In Romans 2, Paul then turns against the Teacher as he seeks to reduce the Teacher’s gospel to absurdity through applying the Teacher’s own principles to Jewish privilege. So in 2:1–3 Paul claims that this Teacher also deserves God’s judgment since his actions violate his own teaching. I have explained Campbell’s reading of Romans 2 elsewhere as follows:
Paul universalizes the Teacher’s own commitment to soteriological desert and God’s retributive justice by applying these concepts to both Gentile and Jew. God will judge the Gentiles and Jews, according to the Teacher’s gospel, on the basis of their deeds (2:9–16). Further, according to the Teacher’s gospel he must concede the possibility of saved pagans given that they already possess sufficient evidence about God independently of the Torah (2:14–15). Paul then uses this criterion of universalization to eliminate the advantages of the Teacher’s gospel in 2:17–29. The Teacher’s own theory thereby, quite ironically, renders the ethnic and historical distinctives of Judaism as useless. The possession of the Torah, circumcision, and Jewish ethnic identity simply do not confer any advantages if God treats humanity in a strictly desert-based manner.
In other words, in Romans 2 Paul engages in an extended argument with the Jewish-Christian Teacher, and the result of this argument is that Paul reduces to absurdity the Teacher’s gospel by using the premises and logic of the Teacher to posit the salvation of pagans, the condemnation of sinful Jews, and the eradication of particular Jewish ethnic distinctives—that is, the entire undoing of the Teacher’s gospel. But what is crucial to recognize here is that according to Campbell Romans 1:18–3:20 is not, as Moo and other traditional interpreters claim it is, the necessary first stage in Paul’s gospel; it is, rather, the destruction of the Teacher’s gospel, and the Teacher (not Paul!) is the one who is committed to a prospective, forward-thinking, contractual soteriology.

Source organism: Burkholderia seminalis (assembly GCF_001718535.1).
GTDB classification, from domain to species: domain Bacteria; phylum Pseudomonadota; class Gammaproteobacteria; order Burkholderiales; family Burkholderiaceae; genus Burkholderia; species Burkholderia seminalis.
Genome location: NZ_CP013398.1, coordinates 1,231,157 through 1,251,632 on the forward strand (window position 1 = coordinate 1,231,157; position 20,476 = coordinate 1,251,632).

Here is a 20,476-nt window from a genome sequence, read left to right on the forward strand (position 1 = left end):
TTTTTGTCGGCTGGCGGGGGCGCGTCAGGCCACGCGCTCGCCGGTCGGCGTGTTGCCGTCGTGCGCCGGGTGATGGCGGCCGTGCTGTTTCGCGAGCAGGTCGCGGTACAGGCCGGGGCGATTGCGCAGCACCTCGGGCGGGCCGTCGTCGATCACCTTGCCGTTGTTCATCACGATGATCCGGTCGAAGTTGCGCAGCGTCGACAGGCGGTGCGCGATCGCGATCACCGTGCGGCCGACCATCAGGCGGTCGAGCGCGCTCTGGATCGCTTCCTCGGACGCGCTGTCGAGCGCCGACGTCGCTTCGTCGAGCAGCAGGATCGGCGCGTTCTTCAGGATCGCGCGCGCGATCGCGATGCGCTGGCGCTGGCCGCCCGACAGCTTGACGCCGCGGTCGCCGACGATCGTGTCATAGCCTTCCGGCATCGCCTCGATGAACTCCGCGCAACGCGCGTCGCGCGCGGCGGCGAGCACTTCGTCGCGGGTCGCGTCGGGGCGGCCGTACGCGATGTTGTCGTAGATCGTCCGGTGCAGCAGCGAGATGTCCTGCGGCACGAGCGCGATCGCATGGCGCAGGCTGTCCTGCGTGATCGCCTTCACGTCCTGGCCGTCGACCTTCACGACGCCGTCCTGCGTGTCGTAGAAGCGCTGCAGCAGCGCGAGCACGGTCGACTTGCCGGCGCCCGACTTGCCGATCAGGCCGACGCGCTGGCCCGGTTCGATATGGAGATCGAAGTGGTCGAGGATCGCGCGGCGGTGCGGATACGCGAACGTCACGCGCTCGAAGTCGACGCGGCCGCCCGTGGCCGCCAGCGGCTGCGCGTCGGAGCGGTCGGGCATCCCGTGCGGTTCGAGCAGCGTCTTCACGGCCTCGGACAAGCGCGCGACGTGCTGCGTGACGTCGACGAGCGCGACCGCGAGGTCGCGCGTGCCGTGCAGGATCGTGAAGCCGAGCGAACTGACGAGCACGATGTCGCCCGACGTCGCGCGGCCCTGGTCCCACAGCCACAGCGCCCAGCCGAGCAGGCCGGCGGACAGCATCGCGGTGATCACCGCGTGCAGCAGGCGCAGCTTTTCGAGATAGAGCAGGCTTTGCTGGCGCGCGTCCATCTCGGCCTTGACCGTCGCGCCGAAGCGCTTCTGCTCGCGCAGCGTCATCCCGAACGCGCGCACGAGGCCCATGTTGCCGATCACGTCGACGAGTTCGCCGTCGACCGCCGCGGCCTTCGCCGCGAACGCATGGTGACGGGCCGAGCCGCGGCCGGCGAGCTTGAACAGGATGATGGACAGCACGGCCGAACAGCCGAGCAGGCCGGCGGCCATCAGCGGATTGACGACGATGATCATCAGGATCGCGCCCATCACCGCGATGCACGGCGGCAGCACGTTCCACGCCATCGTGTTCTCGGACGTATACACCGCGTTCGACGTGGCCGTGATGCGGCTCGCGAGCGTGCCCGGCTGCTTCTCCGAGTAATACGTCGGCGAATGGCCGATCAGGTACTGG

The Gospel and Liberation
Campbell is now only a few strategic moves away from eliminating any conditionality or commitment to contractual theology from Paul’s teaching on justification. Here Campbell’s thesis is fairly simple: Paul’s gospel sets forth God’s righteousness as the singular, revelatory, saving, and liberating act whereby God releases incarcerated humanity and bestows upon them life through his resurrection of his messianic Son (1:16–17; 3:21–26).
God’s justification, then, is revealed in his deliverance of Christ, and this deliverance of his Messiah has saving consequences for the Messiah’s people. Justification, then, is not forensic-retributive; rather, God directly releases humans from oppression and gives them life. God reveals his saving and delivering righteousness through the faithfulness of Messiah Jesus, that is to say, through Jesus’ suffering and death on the cross. Here, Campbell reads the contentious “faith in/faith of Jesus Christ” as decidedly emphasizing Christ’s faith (see e.g., Rom. 1:17; 3:21–22; Gal. 2:16, 20). What sense would it even make to say that God’s righteousness is revealed in human faith? God reveals his righteousness, a righteousness that is liberating and life-giving, through his faithful son.